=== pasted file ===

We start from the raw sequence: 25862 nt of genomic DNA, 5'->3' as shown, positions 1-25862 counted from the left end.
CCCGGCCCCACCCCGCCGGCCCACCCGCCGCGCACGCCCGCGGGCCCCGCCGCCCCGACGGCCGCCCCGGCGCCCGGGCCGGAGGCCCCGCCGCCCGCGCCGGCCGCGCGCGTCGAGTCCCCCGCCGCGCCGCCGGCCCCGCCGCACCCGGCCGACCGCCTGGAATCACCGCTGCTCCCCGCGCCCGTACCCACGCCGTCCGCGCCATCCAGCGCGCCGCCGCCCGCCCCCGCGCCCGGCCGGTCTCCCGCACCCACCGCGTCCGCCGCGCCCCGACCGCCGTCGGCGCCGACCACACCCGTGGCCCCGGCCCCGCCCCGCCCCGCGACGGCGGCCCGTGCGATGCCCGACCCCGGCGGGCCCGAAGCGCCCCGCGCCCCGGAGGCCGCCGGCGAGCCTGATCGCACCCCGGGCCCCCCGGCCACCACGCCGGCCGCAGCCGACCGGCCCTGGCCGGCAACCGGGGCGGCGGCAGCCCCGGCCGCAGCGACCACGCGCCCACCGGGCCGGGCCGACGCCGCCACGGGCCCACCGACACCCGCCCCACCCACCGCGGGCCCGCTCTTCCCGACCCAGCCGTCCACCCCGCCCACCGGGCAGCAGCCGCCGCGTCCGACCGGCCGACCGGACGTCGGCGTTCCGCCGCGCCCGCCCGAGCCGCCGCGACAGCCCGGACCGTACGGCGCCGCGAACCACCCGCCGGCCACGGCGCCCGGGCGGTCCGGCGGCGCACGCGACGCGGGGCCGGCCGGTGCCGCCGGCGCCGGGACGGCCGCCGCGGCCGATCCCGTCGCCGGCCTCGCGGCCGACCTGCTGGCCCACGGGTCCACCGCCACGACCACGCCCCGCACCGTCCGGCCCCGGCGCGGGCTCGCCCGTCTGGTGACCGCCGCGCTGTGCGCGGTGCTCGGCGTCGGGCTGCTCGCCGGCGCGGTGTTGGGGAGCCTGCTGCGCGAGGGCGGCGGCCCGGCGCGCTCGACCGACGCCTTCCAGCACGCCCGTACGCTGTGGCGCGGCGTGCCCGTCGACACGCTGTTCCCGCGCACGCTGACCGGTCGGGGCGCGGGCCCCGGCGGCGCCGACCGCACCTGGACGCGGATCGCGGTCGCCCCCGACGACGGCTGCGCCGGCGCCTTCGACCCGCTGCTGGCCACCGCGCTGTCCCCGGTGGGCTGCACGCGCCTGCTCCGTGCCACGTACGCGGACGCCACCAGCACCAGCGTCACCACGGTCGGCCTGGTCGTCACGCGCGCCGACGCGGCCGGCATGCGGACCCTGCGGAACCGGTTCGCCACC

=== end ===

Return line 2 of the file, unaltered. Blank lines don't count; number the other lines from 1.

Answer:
CCCGGCCCCACCCCGCCGGCCCACCCGCCGCGCACGCCCGCGGGCCCCGCCGCCCCGACGGCCGCCCCGGCGCCCGGGCCGGAGGCCCCGCCGCCCGCGCCGGCCGCGCGCGTCGAGTCCCCCGCCGCGCCGCCGGCCCCGCCGCACCCGGCCGACCGCCTGGAATCACCGCTGCTCCCCGCGCCCGTACCCACGCCGTCCGCGCCATCCAGCGCGCCGCCGCCCGCCCCCGCGCCCGGCCGGTCTCCCGCACCCACCGCGTCCGCCGCGCCCCGACCGCCGTCGGCGCCGACCACACCCGTGGCCCCGGCCCCGCCCCGCCCCGCGACGGCGGCCCGTGCGATGCCCGACCCCGGCGGGCCCGAAGCGCCCCGCGCCCCGGAGGCCGCCGGCGAGCCTGATCGCACCCCGGGCCCCCCGGCCACCACGCCGGCCGCAGCCGACCGGCCCTGGCCGGCAACCGGGGCGGCGGCAGCCCCGGCCGCAGCGACCACGCGCCCACCGGGCCGGGCCGACGCCGCCACGGGCCCACCGACACCCGCCCCACCCACCGCGGGCCCGCTCTTCCCGACCCAGCCGTCCACCCCGCCCACCGGGCAGCAGCCGCCGCGTCCGACCGGCCGACCGGACGTCGGCGTTCCGCCGCGCCCGCCCGAGCCGCCGCGACAGCCCGGACCGTACGGCGCCGCGAACCACCCGCCGGCCACGGCGCCCGGGCGGTCCGGCGGCGCACGCGACGCGGGGCCGGCCGGTGCCGCCGGCGCCGGGACGGCCGCCGCGGCCGATCCCGTCGCCGGCCTCGCGGCCGACCTGCTGGCCCACGGGTCCACCGCCACGACCACGCCCCGCACCGTCCGGCCCCGGCGCGGGCTCGCCCGTCTGGTGACCGCCGCGCTGTGCGCGGTGCTCGGCGTCGGGCTGCTCGCCGGCGCGGTGTTGGGGAGCCTGCTGCGCGAGGGCGGCGGCCCGGCGCGCTCGACCGACGCCTTCCAGCACGCCCGTACGCTGTGGCGCGGCGTGCCCGTCGACACGCTGTTCCCGCGCACGCTGACCGGTCGGGGCGCGGGCCCCGGCGGCGCCGACCGCACCTGGACGCGGATCGCGGTCGCCCCCGACGACGGCTGCGCCGGCGCCTTCGACCCGCTGCTGGCCACCGCGCTGTCCCCGGTGGGCTGCACGCGCCTGCTCCGTGCCACGTACGCGGACGCCACCAGCACCAGCGTCACCACGGTCGGCCTGGTCGTCACGCGCGCCGACGCGGCCGGCATGCGGACCCTGCGGAACCGGTTCGCCACC